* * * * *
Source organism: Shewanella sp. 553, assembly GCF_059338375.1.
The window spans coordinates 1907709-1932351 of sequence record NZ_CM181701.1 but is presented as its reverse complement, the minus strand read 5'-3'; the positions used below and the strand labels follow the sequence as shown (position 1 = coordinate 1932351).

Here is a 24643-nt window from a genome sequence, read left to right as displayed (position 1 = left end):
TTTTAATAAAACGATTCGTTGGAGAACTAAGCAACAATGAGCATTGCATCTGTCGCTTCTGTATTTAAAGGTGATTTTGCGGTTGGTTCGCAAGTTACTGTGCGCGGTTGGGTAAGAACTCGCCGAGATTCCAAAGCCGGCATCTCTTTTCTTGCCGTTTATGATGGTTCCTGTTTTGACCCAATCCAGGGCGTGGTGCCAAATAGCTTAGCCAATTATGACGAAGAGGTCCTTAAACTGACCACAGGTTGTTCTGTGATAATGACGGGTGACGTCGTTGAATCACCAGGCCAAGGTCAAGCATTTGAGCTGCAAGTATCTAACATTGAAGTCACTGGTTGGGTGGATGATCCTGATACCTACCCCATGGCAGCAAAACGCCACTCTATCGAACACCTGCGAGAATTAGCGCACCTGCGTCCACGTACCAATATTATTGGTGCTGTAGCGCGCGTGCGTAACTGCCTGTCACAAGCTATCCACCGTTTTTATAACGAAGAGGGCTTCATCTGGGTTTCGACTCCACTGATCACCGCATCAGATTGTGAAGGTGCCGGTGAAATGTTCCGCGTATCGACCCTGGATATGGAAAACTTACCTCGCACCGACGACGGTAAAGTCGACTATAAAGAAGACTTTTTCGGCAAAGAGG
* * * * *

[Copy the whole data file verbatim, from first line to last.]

Source organism: Shewanella sp. 553, assembly GCF_059338375.1.
The window spans coordinates 1907709-1932351 of sequence record NZ_CM181701.1 but is presented as its reverse complement, the minus strand read 5'-3'; the positions used below and the strand labels follow the sequence as shown (position 1 = coordinate 1932351).

Here is a 24643-nt window from a genome sequence, read left to right as displayed (position 1 = left end):
TTTTAATAAAACGATTCGTTGGAGAACTAAGCAACAATGAGCATTGCATCTGTCGCTTCTGTATTTAAAGGTGATTTTGCGGTTGGTTCGCAAGTTACTGTGCGCGGTTGGGTAAGAACTCGCCGAGATTCCAAAGCCGGCATCTCTTTTCTTGCCGTTTATGATGGTTCCTGTTTTGACCCAATCCAGGGCGTGGTGCCAAATAGCTTAGCCAATTATGACGAAGAGGTCCTTAAACTGACCACAGGTTGTTCTGTGATAATGACGGGTGACGTCGTTGAATCACCAGGCCAAGGTCAAGCATTTGAGCTGCAAGTATCTAACATTGAAGTCACTGGTTGGGTGGATGATCCTGATACCTACCCCATGGCAGCAAAACGCCACTCTATCGAACACCTGCGAGAATTAGCGCACCTGCGTCCACGTACCAATATTATTGGTGCTGTAGCGCGCGTGCGTAACTGCCTGTCACAAGCTATCCACCGTTTTTATAACGAAGAGGGCTTCATCTGGGTTTCGACTCCACTGATCACCGCATCAGATTGTGAAGGTGCCGGTGAAATGTTCCGCGTATCGACCCTGGATATGGAAAACTTACCTCGCACCGACGACGGTAAAGTCGACTATAAAGAAGACTTTTTCGGCAAAGAGG